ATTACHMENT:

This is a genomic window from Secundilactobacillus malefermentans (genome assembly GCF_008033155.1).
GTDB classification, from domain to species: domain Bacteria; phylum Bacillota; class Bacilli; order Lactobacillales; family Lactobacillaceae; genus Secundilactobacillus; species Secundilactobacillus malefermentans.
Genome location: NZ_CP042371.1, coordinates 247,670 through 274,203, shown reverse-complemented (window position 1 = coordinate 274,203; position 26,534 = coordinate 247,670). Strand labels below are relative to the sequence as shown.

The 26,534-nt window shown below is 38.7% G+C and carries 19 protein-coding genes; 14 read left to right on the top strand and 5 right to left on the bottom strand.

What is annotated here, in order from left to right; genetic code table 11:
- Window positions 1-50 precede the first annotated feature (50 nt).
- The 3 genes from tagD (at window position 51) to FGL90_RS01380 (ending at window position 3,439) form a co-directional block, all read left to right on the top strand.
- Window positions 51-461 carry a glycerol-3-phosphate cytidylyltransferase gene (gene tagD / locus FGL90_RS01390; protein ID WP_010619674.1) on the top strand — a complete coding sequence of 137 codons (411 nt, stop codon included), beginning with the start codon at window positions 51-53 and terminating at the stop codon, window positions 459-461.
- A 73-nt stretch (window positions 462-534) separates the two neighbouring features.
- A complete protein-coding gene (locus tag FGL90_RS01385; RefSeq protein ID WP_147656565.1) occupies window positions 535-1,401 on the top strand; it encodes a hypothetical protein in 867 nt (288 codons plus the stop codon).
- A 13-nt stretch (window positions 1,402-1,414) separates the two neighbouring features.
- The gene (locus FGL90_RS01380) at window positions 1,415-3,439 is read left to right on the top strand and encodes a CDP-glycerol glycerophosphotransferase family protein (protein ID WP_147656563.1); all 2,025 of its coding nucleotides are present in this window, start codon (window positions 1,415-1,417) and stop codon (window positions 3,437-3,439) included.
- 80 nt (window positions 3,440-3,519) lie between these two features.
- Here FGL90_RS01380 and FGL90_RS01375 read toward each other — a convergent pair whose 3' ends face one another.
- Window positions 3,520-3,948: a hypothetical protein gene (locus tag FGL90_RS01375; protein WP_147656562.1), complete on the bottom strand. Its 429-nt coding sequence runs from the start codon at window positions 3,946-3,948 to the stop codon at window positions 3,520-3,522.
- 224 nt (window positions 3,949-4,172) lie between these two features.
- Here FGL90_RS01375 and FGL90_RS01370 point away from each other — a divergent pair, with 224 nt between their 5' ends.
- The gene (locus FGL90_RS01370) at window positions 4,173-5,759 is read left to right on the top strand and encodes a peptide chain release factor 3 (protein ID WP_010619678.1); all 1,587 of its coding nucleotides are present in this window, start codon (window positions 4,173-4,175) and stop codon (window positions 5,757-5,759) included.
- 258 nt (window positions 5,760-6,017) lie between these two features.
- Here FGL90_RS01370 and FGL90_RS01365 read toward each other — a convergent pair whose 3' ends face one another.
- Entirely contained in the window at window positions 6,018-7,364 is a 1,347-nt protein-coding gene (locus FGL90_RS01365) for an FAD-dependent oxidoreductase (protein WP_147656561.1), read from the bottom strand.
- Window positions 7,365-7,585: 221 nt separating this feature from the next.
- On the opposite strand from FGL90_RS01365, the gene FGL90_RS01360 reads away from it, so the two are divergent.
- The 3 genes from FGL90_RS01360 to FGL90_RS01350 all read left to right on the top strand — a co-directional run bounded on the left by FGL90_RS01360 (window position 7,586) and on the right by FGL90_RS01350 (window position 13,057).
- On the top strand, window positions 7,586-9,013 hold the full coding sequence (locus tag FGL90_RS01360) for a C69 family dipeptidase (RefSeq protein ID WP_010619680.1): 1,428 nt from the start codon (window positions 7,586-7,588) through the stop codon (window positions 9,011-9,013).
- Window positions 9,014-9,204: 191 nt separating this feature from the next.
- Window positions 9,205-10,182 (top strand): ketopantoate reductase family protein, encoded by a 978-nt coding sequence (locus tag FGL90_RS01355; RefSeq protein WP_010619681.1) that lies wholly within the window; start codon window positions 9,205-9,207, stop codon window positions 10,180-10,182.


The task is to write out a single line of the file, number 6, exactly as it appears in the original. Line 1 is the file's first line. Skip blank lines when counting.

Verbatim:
- Window positions 1-50 precede the first annotated feature (50 nt).